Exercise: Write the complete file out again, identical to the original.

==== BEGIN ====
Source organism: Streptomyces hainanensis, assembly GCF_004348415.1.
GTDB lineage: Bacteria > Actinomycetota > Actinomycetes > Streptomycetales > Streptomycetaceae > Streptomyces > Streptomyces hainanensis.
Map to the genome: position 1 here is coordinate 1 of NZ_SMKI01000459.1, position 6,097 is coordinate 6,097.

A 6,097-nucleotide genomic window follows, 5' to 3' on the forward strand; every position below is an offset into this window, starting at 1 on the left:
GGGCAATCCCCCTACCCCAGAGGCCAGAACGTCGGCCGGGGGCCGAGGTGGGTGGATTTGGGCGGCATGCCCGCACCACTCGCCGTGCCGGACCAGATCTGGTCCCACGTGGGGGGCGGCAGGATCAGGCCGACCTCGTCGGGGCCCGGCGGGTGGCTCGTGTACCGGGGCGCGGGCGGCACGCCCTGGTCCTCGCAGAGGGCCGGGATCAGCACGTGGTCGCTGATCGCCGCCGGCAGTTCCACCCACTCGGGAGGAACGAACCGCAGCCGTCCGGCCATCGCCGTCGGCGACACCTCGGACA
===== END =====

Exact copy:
Source organism: Streptomyces hainanensis, assembly GCF_004348415.1.
GTDB lineage: Bacteria > Actinomycetota > Actinomycetes > Streptomycetales > Streptomycetaceae > Streptomyces > Streptomyces hainanensis.
Map to the genome: position 1 here is coordinate 1 of NZ_SMKI01000459.1, position 6,097 is coordinate 6,097.

A 6,097-nucleotide genomic window follows, 5' to 3' on the forward strand; every position below is an offset into this window, starting at 1 on the left:
GGGCAATCCCCCTACCCCAGAGGCCAGAACGTCGGCCGGGGGCCGAGGTGGGTGGATTTGGGCGGCATGCCCGCACCACTCGCCGTGCCGGACCAGATCTGGTCCCACGTGGGGGGCGGCAGGATCAGGCCGACCTCGTCGGGGCCCGGCGGGTGGCTCGTGTACCGGGGCGCGGGCGGCACGCCCTGGTCCTCGCAGAGGGCCGGGATCAGCACGTGGTCGCTGATCGCCGCCGGCAGTTCCACCCACTCGGGAGGAACGAACCGCAGCCGTCCGGCCATCGCCGTCGGCGACACCTCGGACA